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A scathing analysis of the Tea Party movement, linking it in spirit to the Ku Klux Klan and the John Birch Society. Taking today's conservative populists to be dangerous and their ideas self-incriminating, the authors speculate that Tea Party supporters may perceive of social change as subversion. Based on research and interviews, they suggest racism, desire for social dominance . . . drives the Tea Party.
Fighting for Democracy offers a strikingly new and important analysis of the relationship between African Americans' military service and the sources of the civil rights movement. It puts forth a highly original and fascinating argument, one that emanates theoretical sophistication, strong empirical underpinnings, and analytical astuteness.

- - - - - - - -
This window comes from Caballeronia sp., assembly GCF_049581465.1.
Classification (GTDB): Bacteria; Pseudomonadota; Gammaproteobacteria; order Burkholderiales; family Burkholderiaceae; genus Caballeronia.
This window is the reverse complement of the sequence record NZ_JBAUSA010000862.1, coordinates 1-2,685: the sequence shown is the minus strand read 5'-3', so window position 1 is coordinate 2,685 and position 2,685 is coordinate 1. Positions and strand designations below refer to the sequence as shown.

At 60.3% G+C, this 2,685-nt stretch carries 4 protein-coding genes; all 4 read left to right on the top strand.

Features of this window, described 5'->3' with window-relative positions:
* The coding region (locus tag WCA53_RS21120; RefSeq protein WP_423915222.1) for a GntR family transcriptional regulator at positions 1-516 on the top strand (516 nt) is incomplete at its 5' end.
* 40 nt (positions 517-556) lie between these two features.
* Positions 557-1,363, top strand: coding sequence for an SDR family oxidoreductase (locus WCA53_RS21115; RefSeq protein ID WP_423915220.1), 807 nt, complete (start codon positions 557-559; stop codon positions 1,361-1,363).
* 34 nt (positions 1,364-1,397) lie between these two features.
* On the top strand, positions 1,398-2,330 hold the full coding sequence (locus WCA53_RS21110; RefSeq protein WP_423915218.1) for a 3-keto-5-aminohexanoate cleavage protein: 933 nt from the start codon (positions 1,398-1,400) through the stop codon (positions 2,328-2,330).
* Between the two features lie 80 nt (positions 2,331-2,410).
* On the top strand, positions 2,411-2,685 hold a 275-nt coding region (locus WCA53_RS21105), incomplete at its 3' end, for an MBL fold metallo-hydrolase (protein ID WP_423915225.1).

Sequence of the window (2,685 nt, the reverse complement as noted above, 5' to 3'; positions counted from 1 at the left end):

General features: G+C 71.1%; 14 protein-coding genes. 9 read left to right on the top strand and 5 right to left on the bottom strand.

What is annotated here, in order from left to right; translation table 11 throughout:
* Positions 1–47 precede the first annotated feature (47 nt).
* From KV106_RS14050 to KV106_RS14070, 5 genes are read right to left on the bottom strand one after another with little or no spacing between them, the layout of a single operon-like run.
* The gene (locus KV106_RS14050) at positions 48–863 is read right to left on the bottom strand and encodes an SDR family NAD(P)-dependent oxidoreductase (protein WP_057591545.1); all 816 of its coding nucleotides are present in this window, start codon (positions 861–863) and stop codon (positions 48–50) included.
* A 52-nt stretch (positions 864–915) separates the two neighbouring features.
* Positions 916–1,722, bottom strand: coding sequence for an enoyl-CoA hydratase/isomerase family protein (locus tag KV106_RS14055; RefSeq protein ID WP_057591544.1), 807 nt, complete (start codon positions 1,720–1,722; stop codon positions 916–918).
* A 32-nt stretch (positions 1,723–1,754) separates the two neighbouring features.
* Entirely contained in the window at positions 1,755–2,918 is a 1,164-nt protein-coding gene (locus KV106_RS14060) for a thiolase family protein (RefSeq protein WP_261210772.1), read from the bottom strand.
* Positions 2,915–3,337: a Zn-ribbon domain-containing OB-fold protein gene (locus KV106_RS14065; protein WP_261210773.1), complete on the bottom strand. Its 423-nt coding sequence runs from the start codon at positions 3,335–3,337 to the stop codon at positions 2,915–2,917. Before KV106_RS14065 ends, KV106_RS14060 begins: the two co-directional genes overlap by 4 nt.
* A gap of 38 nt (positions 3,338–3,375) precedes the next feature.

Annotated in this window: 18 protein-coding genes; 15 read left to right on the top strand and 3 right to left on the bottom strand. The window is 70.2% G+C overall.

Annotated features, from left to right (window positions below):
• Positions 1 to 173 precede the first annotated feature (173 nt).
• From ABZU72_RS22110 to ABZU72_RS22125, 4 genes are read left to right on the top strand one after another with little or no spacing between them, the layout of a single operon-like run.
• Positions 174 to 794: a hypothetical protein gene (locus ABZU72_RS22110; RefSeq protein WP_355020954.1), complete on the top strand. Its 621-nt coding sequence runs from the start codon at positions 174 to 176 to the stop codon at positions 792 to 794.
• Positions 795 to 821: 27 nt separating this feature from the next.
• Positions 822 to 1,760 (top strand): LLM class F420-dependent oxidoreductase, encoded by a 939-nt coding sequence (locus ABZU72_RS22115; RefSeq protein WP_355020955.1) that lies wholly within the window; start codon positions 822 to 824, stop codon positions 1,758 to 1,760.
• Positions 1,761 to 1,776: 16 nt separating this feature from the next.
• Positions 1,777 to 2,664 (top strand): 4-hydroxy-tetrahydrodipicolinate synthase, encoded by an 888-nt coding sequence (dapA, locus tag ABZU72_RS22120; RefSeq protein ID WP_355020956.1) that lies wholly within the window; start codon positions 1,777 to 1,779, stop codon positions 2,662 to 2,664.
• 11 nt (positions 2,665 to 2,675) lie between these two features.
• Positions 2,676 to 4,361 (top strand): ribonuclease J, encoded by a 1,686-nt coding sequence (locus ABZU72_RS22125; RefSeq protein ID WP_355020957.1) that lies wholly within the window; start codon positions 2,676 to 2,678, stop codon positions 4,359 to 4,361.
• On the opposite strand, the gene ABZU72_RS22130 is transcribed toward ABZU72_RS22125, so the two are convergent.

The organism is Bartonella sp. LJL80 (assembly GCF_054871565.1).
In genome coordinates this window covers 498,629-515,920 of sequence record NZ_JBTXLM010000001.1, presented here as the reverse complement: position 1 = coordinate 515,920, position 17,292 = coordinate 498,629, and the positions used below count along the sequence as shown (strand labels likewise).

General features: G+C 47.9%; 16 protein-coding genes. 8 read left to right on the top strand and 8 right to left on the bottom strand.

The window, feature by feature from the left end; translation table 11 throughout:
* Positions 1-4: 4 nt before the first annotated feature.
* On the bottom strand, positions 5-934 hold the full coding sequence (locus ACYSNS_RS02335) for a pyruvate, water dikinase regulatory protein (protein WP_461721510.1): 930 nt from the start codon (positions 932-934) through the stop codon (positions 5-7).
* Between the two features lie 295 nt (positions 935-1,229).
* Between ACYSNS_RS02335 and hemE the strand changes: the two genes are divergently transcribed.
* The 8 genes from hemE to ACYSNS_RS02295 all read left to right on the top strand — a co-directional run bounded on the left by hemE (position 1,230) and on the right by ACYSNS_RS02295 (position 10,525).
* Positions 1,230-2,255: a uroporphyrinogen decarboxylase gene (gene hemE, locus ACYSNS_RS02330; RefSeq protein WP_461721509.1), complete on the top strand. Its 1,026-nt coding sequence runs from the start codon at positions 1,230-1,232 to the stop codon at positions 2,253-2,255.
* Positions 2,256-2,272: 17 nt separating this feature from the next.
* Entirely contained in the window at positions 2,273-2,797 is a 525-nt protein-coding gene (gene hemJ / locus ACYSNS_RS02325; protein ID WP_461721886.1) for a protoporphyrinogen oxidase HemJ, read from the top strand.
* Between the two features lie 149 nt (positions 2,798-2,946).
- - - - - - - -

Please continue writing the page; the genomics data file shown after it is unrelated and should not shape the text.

Suzanne Mettler, Cornell University
Meticulously researched, deeply informative, and engrossing throughout, Fighting for Democracy is a brilliant exposition of the powerful and politicizing effect of military service on African American men during the civil rights era. It heralds the debut of an important and original voice among political scientists.
Taeku Lee, University of California, Berkeley